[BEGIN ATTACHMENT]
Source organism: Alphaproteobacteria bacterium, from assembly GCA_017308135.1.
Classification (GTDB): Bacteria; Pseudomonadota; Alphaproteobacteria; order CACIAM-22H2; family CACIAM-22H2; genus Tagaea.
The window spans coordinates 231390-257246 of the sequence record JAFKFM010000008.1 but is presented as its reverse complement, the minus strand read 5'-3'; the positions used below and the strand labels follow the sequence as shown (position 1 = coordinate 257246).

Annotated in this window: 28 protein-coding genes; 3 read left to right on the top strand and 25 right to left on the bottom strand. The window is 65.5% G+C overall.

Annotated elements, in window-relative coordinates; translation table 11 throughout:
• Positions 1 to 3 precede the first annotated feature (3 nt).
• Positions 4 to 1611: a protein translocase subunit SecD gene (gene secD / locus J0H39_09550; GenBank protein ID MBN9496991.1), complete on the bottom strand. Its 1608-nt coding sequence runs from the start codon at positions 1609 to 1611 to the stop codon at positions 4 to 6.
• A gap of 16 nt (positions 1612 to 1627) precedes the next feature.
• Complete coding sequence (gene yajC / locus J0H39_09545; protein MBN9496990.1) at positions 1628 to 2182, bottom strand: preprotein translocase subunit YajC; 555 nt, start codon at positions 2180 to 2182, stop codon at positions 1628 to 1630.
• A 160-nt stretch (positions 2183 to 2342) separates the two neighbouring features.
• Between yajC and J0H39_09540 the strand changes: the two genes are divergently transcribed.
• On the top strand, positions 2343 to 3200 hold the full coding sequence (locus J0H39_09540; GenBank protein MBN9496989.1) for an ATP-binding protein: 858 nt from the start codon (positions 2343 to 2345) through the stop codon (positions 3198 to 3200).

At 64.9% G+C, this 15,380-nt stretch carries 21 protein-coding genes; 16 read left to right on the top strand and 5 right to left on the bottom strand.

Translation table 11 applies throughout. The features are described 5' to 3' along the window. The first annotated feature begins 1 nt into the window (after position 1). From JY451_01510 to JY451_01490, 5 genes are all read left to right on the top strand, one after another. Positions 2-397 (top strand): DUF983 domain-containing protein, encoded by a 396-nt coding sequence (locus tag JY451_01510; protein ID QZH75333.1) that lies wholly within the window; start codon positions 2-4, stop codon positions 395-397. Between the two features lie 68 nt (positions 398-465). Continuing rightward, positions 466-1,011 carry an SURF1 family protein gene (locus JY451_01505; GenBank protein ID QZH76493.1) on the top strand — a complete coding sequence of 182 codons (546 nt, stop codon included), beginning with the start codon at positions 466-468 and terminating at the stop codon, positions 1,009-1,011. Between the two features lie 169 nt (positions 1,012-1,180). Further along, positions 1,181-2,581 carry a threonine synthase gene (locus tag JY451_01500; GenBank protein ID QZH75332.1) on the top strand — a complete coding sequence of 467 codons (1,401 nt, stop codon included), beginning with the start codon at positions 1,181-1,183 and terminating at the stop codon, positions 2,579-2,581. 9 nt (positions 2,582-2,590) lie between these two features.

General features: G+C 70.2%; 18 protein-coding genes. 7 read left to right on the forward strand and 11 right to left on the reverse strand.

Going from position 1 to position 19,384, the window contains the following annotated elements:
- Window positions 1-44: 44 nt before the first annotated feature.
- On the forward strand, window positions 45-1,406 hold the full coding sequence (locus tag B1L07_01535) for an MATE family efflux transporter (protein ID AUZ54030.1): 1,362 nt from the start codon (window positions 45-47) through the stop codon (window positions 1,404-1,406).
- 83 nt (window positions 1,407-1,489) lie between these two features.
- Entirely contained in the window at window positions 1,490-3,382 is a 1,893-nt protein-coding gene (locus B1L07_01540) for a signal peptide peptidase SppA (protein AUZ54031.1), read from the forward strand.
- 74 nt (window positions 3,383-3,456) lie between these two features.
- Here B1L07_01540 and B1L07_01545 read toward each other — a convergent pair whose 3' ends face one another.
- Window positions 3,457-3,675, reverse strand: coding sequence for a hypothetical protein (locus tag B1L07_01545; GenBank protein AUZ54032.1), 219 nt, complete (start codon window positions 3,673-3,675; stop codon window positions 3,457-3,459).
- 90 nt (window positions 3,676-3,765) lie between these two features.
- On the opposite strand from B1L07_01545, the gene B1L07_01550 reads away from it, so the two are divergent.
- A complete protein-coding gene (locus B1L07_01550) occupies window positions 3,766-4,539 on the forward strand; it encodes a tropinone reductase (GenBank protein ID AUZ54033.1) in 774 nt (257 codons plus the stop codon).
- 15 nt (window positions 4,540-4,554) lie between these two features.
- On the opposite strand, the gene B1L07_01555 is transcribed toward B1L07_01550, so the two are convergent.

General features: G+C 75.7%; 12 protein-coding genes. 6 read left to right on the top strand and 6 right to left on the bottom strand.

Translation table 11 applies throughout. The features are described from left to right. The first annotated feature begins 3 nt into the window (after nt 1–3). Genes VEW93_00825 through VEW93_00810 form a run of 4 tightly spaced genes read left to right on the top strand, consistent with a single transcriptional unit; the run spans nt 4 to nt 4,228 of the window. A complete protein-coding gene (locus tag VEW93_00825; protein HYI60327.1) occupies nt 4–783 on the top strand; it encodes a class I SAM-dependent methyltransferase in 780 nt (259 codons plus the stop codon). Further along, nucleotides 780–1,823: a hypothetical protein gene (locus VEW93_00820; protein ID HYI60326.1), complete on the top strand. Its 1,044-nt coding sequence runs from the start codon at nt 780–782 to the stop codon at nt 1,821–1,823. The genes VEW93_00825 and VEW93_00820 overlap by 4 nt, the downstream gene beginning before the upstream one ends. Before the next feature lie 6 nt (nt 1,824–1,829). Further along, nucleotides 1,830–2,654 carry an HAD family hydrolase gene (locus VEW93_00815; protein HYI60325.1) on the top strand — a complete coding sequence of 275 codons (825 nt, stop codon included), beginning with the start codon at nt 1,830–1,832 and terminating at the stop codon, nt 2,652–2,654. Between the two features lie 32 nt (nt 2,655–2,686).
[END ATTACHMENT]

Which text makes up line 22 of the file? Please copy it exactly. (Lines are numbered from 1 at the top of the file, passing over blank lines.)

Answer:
- Here B1L07_01540 and B1L07_01545 read toward each other — a convergent pair whose 3' ends face one another.